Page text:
Memphian Audrey Taylor Gonzalez is a true inspiration and modern-day Renaissance woman. An award-winning journalist, reverend, and the author of six books, Gonzalez has dedicated her career to helping disadvantaged youth in Memphis to change their lives through institutions such as the Soulsville Foundation and Memphis Juvenile Court. Gonzalez has received many awards for her outstanding work, which was acknowledged by Mother Teresa in a personal letter.
Gonzalez’s most recent book, South of Everything, is inspired by her life. At Home Memphis & Mid South recently chatted with the author about the novel, her life and her passion for helping others.
At Home Memphis & Mid South: Congratulations on your new novel South of Everything. Tell us a little about it.
Audrey Taylor Gonzalez: I began South of Everything in the 1990s when I lived in South America and it took lots of work. The book world is tough. But my friend Deanie Parker (former Stax recording artist and retired president of the Soulsville Foundation in Memphis), loved it and together we decided to resurrect it and hopefully get it to be a film. The book was written to remember how it used to be in the 40s and 50s in the deep South, and to tell about the wonderful people (African American) who were part of my life and made me who I am today, and who built my faith. Of course, it is a novel, though based on truths, it is mostly fiction. Barbecue becomes a religious experience, there is a magical tree where problems are solved, there is violence, craziness, romance and unusual horses. It is about racism at that time seen through the eyes of a young girl who just sees things with a different bent. This is part one. There is also a second book to come.
AHMMS: What inspires you to give back?
ATG: I believe those who have the most are the ones chosen to give the most. It’s from the Corinthians, because in the giving God is glorified. I was just born giving. I don’t know why. Even as a kindergartner, they put me in charge of the Red Cross (that was the only charity we knew of) and I would weep and weep whenever I saw poor people because, I guess, it was so unfair and I wanted to help.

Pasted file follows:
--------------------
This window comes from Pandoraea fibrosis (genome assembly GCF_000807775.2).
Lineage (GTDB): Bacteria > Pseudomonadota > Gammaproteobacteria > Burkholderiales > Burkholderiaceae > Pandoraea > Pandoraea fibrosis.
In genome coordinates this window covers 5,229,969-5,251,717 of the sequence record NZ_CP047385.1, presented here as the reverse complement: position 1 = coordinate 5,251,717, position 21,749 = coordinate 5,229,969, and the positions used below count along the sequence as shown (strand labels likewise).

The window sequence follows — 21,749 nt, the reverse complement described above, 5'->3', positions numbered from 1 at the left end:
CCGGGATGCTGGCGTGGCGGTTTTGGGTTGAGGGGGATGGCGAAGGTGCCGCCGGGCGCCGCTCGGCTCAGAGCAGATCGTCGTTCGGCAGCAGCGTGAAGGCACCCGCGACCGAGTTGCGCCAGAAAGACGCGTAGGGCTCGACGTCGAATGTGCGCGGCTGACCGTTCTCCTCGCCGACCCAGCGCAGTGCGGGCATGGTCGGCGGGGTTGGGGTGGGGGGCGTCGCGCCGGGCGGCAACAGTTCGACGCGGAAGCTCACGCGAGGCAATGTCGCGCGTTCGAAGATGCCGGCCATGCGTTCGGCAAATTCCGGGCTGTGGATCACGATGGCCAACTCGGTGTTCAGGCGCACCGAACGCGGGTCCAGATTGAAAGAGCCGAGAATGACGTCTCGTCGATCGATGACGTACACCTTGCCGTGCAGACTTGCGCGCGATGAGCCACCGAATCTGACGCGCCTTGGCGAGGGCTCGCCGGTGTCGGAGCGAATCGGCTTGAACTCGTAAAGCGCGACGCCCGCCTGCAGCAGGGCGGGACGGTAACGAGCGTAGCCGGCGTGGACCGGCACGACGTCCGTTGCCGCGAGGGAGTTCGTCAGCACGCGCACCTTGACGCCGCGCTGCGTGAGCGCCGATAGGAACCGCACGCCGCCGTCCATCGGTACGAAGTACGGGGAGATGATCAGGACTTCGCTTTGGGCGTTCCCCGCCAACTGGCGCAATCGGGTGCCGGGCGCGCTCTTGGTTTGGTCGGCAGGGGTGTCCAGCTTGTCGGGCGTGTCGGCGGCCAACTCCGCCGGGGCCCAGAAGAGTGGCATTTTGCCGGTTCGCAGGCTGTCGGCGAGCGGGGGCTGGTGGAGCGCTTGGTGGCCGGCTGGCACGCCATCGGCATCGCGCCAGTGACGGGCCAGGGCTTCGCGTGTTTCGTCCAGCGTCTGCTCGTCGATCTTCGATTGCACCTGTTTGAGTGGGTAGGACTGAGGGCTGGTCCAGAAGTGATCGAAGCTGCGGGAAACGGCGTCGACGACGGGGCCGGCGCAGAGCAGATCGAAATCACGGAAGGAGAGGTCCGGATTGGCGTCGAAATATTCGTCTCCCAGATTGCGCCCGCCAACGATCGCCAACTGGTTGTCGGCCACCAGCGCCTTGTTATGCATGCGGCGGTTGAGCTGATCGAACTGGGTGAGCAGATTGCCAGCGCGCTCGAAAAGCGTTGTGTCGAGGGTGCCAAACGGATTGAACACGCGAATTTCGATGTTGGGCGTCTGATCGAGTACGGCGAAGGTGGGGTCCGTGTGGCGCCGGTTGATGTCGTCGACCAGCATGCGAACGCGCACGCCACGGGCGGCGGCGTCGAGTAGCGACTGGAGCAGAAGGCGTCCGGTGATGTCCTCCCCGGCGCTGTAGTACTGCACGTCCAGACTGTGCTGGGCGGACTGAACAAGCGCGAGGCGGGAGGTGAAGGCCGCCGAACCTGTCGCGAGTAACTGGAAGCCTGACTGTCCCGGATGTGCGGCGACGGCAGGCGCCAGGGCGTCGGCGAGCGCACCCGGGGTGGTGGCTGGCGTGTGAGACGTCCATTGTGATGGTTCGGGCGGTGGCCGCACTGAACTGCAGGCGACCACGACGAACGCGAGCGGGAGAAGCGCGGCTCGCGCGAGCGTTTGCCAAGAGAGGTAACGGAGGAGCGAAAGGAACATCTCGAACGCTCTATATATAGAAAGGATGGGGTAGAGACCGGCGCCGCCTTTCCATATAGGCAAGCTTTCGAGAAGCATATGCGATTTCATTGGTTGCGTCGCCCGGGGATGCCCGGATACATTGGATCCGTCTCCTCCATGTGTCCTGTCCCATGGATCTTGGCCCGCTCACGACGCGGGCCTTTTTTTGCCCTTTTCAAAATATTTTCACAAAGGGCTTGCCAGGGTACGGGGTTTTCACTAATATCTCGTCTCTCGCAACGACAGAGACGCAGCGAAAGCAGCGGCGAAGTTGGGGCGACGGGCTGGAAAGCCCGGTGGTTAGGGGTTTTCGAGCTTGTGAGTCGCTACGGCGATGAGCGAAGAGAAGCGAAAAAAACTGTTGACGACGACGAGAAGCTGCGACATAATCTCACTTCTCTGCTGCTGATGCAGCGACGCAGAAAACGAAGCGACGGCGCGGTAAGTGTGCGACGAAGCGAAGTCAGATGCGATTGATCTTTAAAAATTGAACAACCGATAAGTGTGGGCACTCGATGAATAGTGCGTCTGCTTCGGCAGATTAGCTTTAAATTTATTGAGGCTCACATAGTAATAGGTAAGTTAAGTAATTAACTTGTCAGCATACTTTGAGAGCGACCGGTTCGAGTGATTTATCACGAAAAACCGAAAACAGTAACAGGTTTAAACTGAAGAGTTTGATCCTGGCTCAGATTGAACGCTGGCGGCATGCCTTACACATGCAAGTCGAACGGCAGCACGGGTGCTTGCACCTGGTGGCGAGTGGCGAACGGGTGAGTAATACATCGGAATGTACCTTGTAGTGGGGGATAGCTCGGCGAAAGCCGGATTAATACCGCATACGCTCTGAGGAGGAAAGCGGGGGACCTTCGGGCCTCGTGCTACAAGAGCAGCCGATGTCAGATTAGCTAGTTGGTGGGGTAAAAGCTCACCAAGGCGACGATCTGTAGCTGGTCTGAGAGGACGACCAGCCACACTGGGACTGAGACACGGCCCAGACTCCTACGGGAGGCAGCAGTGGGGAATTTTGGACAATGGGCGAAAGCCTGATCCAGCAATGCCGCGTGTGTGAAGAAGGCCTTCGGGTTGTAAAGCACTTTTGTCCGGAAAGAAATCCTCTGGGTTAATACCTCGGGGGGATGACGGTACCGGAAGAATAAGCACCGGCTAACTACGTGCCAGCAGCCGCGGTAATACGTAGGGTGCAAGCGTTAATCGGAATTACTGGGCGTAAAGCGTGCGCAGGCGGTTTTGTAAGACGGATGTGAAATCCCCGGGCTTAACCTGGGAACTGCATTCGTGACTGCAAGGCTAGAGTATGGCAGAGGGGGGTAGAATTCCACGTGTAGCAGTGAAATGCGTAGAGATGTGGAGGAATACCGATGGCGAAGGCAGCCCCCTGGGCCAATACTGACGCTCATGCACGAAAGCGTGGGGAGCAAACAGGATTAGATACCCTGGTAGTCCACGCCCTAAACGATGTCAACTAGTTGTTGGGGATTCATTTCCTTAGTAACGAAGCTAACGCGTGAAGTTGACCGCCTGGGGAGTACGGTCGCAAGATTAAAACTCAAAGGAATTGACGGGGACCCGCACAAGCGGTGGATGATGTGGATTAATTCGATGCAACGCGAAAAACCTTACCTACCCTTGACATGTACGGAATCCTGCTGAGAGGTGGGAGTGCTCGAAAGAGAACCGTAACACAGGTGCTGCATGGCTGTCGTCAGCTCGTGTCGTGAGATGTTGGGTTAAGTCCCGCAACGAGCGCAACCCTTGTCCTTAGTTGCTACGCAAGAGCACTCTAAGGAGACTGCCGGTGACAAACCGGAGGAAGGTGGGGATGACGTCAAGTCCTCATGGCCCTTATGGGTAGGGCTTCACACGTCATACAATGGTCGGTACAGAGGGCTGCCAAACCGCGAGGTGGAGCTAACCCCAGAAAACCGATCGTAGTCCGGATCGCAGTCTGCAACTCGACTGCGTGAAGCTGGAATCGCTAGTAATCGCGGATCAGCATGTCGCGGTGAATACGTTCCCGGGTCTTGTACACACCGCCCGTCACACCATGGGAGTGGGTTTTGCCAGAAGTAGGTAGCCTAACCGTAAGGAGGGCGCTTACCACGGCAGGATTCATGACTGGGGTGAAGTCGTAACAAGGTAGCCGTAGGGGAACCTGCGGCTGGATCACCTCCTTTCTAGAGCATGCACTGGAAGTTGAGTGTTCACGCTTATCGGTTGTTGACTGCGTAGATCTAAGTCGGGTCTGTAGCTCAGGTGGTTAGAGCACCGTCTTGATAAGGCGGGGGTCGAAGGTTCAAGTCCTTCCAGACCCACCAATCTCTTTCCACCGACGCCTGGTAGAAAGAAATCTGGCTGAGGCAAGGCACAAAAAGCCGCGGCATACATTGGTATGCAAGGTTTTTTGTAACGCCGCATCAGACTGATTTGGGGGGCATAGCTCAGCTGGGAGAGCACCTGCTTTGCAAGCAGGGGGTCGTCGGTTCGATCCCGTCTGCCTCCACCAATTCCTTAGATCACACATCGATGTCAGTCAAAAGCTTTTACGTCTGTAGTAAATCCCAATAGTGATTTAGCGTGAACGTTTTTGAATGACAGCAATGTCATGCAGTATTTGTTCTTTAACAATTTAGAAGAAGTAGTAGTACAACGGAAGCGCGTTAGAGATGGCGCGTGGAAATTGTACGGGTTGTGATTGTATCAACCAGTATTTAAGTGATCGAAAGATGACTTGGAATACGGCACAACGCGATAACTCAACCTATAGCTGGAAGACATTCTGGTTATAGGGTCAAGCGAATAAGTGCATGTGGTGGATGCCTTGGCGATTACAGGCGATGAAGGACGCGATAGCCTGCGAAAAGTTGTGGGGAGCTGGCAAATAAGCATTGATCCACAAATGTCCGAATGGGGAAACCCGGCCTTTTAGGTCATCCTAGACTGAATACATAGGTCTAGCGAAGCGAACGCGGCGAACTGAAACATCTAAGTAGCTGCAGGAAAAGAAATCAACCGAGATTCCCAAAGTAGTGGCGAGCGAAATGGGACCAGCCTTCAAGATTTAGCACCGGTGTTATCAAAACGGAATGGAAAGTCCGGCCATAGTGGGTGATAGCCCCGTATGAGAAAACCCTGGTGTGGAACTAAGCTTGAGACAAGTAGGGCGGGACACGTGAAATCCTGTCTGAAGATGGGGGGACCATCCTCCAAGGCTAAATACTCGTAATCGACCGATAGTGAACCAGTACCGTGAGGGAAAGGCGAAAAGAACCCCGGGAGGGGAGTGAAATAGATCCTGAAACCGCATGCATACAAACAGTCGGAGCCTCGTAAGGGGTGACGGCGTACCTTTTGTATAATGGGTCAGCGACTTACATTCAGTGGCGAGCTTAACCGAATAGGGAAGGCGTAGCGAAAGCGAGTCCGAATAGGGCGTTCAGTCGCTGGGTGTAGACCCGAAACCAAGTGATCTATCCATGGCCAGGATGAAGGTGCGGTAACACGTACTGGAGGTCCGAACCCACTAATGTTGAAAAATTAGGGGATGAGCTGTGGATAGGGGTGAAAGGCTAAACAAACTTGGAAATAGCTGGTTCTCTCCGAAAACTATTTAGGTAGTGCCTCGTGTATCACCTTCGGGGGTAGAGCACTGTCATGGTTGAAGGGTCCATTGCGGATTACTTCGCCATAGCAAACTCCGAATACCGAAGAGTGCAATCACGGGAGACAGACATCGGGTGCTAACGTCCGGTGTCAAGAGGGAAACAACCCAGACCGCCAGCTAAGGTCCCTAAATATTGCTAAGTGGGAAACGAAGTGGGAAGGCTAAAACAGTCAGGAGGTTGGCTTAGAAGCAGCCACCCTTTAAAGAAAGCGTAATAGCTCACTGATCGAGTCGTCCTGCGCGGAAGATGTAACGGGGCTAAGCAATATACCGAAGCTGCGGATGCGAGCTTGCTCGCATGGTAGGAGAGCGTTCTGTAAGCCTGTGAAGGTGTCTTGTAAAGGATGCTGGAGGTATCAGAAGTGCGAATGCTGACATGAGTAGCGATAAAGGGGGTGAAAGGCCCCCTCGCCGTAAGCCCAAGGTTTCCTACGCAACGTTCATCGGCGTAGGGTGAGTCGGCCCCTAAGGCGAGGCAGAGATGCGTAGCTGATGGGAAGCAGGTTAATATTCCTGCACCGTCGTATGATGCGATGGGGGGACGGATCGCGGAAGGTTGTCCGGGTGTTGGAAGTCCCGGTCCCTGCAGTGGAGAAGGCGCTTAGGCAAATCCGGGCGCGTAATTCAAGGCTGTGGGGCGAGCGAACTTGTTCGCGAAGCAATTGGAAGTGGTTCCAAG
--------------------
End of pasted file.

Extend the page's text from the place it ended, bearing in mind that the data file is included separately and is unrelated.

AHMMS: You have lived and traveled many places around the world, so why do you choose to live in Memphis?
ATG: My roots, my children. And there is so much to do here to improve the lives of the poor, the prisoners, juvenile delinquents, foster-care kids, and all the sadness and poverty in this county is atrocious. I’m also dedicated to our Memphis Police Department, because their lives matter too, and am chaplain at South Main Precinct where I pray for them at roll calls.
AHMMS: What advice would you give Mid Southerners who are interested in giving back and/or getting involved in a charity?
ATG: Just that—get involved. Don’t be afraid. People need people who care. Mostly the male youth, especially juvenile delinquents, in this town are desperate for someone to care about them since so many have never seen or known a father. Men need to become mentors, to take a few hours a week through some program, and befriend a youngster. It will change your life, and it will certainly change the young man’s life. Kids are violent because that is all they have known. There are so many opportunities: JIFF, SMA, Big Brothers and Big Sisters, Memphis Athletic Ministries, and MARRS. Churches need to go outside their own congregations and help the kids who really are in trouble and need someone to acknowledge that they are human. We must listen to our kids and hear what they are telling us. There is always a truth in what they say, even when it seems they are conning you.
AHMMS: What are some of your hobbies?
ATG: Mostly sports (the Grizzlies and anywhere DeAngelo Williams is playing football), exercise like aerial yoga and gyrotonics, I needlepoint and knit, and try to duplicate the great food I have experienced in my travels.
AHMMS: What’s your favorite place to travel?
ATG: Uruguay, where I lived 20 years. Bangkok, Beijing, anywhere I can ride elephants or take a challenge.
AHMMS: And your favorite thing to do in Memphis?
ATG: Grizzlies games, Delta Fest, the Riverwalk and (eating) BBQ ribs. But first of all is being with my grandkids.